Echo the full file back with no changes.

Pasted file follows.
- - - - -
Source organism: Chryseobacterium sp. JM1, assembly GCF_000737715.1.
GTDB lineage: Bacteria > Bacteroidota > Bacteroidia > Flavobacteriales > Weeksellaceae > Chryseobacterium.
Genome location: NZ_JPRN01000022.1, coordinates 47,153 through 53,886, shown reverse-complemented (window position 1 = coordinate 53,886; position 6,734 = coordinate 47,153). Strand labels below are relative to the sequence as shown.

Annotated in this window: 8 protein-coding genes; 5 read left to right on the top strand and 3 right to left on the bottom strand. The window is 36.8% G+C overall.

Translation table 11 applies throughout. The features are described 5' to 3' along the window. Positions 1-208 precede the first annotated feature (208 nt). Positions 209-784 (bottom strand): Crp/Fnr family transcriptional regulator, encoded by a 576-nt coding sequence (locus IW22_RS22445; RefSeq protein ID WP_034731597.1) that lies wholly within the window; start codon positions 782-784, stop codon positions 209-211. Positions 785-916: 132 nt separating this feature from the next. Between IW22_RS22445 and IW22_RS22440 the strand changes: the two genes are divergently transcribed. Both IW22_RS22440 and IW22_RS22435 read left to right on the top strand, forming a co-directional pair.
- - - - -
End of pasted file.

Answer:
Source organism: Chryseobacterium sp. JM1, assembly GCF_000737715.1.
GTDB lineage: Bacteria > Bacteroidota > Bacteroidia > Flavobacteriales > Weeksellaceae > Chryseobacterium.
Genome location: NZ_JPRN01000022.1, coordinates 47,153 through 53,886, shown reverse-complemented (window position 1 = coordinate 53,886; position 6,734 = coordinate 47,153). Strand labels below are relative to the sequence as shown.

Annotated in this window: 8 protein-coding genes; 5 read left to right on the top strand and 3 right to left on the bottom strand. The window is 36.8% G+C overall.

Translation table 11 applies throughout. The features are described 5' to 3' along the window. Positions 1-208 precede the first annotated feature (208 nt). Positions 209-784 (bottom strand): Crp/Fnr family transcriptional regulator, encoded by a 576-nt coding sequence (locus IW22_RS22445; RefSeq protein ID WP_034731597.1) that lies wholly within the window; start codon positions 782-784, stop codon positions 209-211. Positions 785-916: 132 nt separating this feature from the next. Between IW22_RS22445 and IW22_RS22440 the strand changes: the two genes are divergently transcribed. Both IW22_RS22440 and IW22_RS22435 read left to right on the top strand, forming a co-directional pair.